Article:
Experts Blame Consumerism for Unrests in Britain.
According to a new report by the global head of research at Tullett Prebon, Tim Morgan, "We conclude that the rioting reflects a deeply flawed economic and social ethosC* recklessly borrowed consumption, the breakdown both of top-end accountability and of trust in institutions, and severe failings by governments over more than two decades."
The note pinpoints the philosophy behind the protests as consumerism.
A typical internet user sees a hundred adverts an hour, the report said, and the underlying message many receive is, "Here's the ideal. You can't have it." Accompanying this is an inflation of government and private debt, a key theme of Morgan's other work.
"The economy has been subjected to repeated 'boom and bust' cycles, above all in property. The overall pattern has been that an over-consuming west has borrowed and spent the surpluses of the increasingly productive and under-consuming East.
"The dominant ethos of 'I buy, therefore I am' needs to be challenged by a shift of emphasis from material to non-material values. David Cameron's 'big society' project may contribute to the inculcation of more socially-oriented values, but much more will need to be done to challenge the out-of-control consumerist ethos.
"The government, too, needs to consume less, and invest more. Government spending has increased by more than 50% in real terms over the last decade, but public investment has languished. Saving needs to be encouraged, and private investment needs to be channeled into asset creation, not asset inflation."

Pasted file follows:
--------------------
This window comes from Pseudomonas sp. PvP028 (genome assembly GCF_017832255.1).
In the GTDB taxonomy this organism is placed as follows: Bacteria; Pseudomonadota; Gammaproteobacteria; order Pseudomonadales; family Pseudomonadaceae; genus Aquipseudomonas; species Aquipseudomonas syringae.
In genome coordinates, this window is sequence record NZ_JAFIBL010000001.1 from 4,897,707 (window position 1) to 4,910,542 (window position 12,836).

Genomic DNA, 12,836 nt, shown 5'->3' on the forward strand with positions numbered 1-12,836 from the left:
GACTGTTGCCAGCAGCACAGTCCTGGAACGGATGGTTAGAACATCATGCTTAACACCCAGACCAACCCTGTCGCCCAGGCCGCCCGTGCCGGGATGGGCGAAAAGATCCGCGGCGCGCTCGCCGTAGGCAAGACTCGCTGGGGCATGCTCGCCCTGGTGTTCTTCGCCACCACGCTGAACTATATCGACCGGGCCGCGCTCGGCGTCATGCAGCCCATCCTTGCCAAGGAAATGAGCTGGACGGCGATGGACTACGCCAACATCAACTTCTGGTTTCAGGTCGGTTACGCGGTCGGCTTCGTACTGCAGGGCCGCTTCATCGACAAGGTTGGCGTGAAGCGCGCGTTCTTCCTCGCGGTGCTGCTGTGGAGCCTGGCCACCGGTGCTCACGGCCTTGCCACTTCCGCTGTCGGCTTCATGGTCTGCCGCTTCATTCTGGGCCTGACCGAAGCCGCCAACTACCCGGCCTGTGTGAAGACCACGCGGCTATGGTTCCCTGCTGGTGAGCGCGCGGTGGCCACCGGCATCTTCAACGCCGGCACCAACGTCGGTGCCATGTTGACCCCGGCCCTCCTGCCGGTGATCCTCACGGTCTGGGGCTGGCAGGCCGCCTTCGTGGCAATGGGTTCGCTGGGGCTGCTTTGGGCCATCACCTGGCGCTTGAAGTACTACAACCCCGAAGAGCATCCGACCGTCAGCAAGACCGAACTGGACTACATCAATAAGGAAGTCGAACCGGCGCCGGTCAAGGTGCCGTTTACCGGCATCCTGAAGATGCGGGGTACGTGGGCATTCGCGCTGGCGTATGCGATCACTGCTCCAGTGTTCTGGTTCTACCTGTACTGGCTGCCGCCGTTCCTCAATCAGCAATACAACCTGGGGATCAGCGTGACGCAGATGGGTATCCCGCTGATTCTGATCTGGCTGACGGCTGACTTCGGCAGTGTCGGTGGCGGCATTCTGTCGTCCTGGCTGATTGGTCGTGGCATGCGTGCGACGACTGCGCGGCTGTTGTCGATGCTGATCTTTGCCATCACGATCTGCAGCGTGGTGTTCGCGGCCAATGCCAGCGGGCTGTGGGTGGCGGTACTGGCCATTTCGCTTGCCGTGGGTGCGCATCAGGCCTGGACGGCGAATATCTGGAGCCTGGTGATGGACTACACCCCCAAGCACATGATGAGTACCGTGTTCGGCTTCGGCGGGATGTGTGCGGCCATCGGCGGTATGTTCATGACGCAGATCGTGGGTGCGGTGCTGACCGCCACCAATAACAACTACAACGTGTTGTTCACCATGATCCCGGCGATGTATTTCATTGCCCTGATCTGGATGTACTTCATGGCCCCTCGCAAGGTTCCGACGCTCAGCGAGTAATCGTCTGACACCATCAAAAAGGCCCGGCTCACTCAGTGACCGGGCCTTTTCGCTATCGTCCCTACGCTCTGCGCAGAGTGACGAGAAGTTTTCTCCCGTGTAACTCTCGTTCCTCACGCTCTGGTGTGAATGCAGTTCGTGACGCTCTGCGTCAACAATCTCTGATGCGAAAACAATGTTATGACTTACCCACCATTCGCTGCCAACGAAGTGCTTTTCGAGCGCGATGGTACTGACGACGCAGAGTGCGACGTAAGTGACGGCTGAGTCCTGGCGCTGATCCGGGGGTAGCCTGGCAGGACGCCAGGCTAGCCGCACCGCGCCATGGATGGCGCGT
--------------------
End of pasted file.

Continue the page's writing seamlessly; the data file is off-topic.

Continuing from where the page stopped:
Morgan added, "A young person who tries to become the next Alan Sugar or James Dyson is as likely to fall short as if he or she sets out to become the next global football star.
"ButC* failure to become the next Alan Sugar can still leave a person well equipped for a career in management, finance or accountancy. Failure to emulate James Dyson will leave the aspirant with useful engineering or technological skills."
Unrest has rocked Britain on a scale unprecedented in 30 years following the police's killing of black male Mark Duggan in a shooting spree in the London suburb of Tottenham on August 4.
Tension erupted on August 6, when a few hundred people gathered outside a police station in Tottenham to protest the killing.
The protests then spread to major cities like Birmingham, Liverpool, and Bristol.
Despite London's claims about supporting freedom of expression and flow of information, Britain's Prime Minister threatened to block access to social networking websites following the outbreak of social unrests in the country, London in particular.
The British police have arrested a number of internet users as part of a broader clampdown on social networking sites under security excuses.
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